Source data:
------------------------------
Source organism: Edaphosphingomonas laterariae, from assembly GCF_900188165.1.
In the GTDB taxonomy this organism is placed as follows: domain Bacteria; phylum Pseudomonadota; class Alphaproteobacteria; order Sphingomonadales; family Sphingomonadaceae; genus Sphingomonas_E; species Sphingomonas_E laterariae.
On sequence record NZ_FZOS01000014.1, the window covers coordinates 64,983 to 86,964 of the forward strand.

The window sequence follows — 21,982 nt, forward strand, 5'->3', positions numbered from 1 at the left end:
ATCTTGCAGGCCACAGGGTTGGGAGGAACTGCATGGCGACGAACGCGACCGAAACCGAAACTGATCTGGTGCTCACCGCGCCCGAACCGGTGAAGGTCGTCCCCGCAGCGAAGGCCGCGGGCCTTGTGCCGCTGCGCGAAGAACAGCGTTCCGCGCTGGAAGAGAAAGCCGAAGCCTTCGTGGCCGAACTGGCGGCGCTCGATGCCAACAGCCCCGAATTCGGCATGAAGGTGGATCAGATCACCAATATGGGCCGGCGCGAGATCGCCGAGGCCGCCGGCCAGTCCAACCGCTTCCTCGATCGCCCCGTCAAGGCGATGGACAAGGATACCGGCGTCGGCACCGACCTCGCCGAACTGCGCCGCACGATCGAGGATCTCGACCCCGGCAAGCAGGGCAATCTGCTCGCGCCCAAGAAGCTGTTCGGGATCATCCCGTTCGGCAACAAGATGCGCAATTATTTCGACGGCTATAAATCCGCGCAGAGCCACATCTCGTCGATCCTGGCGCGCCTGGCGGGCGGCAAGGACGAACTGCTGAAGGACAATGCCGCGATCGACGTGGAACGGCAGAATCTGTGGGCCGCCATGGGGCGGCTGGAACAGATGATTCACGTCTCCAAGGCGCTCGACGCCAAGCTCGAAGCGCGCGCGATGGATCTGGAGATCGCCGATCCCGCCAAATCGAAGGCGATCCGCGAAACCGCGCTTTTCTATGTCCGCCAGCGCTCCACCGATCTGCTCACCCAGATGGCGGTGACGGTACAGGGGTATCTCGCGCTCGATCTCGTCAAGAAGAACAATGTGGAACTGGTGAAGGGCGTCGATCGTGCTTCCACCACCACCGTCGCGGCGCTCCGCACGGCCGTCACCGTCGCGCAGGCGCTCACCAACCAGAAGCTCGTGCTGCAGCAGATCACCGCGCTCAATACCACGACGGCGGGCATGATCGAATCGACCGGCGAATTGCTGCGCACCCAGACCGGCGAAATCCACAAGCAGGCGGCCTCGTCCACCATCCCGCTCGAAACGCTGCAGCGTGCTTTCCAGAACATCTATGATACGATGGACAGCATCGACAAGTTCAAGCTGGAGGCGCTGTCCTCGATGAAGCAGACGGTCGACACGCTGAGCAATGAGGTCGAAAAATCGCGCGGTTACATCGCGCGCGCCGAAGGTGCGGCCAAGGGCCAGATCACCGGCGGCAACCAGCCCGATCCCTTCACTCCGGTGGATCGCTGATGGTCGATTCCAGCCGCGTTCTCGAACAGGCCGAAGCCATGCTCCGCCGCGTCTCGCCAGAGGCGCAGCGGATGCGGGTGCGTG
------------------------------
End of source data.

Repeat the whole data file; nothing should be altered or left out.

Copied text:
Source organism: Edaphosphingomonas laterariae, from assembly GCF_900188165.1.
In the GTDB taxonomy this organism is placed as follows: domain Bacteria; phylum Pseudomonadota; class Alphaproteobacteria; order Sphingomonadales; family Sphingomonadaceae; genus Sphingomonas_E; species Sphingomonas_E laterariae.
On sequence record NZ_FZOS01000014.1, the window covers coordinates 64,983 to 86,964 of the forward strand.

The window sequence follows — 21,982 nt, forward strand, 5'->3', positions numbered from 1 at the left end:
ATCTTGCAGGCCACAGGGTTGGGAGGAACTGCATGGCGACGAACGCGACCGAAACCGAAACTGATCTGGTGCTCACCGCGCCCGAACCGGTGAAGGTCGTCCCCGCAGCGAAGGCCGCGGGCCTTGTGCCGCTGCGCGAAGAACAGCGTTCCGCGCTGGAAGAGAAAGCCGAAGCCTTCGTGGCCGAACTGGCGGCGCTCGATGCCAACAGCCCCGAATTCGGCATGAAGGTGGATCAGATCACCAATATGGGCCGGCGCGAGATCGCCGAGGCCGCCGGCCAGTCCAACCGCTTCCTCGATCGCCCCGTCAAGGCGATGGACAAGGATACCGGCGTCGGCACCGACCTCGCCGAACTGCGCCGCACGATCGAGGATCTCGACCCCGGCAAGCAGGGCAATCTGCTCGCGCCCAAGAAGCTGTTCGGGATCATCCCGTTCGGCAACAAGATGCGCAATTATTTCGACGGCTATAAATCCGCGCAGAGCCACATCTCGTCGATCCTGGCGCGCCTGGCGGGCGGCAAGGACGAACTGCTGAAGGACAATGCCGCGATCGACGTGGAACGGCAGAATCTGTGGGCCGCCATGGGGCGGCTGGAACAGATGATTCACGTCTCCAAGGCGCTCGACGCCAAGCTCGAAGCGCGCGCGATGGATCTGGAGATCGCCGATCCCGCCAAATCGAAGGCGATCCGCGAAACCGCGCTTTTCTATGTCCGCCAGCGCTCCACCGATCTGCTCACCCAGATGGCGGTGACGGTACAGGGGTATCTCGCGCTCGATCTCGTCAAGAAGAACAATGTGGAACTGGTGAAGGGCGTCGATCGTGCTTCCACCACCACCGTCGCGGCGCTCCGCACGGCCGTCACCGTCGCGCAGGCGCTCACCAACCAGAAGCTCGTGCTGCAGCAGATCACCGCGCTCAATACCACGACGGCGGGCATGATCGAATCGACCGGCGAATTGCTGCGCACCCAGACCGGCGAAATCCACAAGCAGGCGGCCTCGTCCACCATCCCGCTCGAAACGCTGCAGCGTGCTTTCCAGAACATCTATGATACGATGGACAGCATCGACAAGTTCAAGCTGGAGGCGCTGTCCTCGATGAAGCAGACGGTCGACACGCTGAGCAATGAGGTCGAAAAATCGCGCGGTTACATCGCGCGCGCCGAAGGTGCGGCCAAGGGCCAGATCACCGGCGGCAACCAGCCCGATCCCTTCACTCCGGTGGATCGCTGATGGTCGATTCCAGCCGCGTTCTCGAACAGGCCGAAGCCATGCTCCGCCGCGTCTCGCCAGAGGCGCAGCGGATGCGGGTGCGTG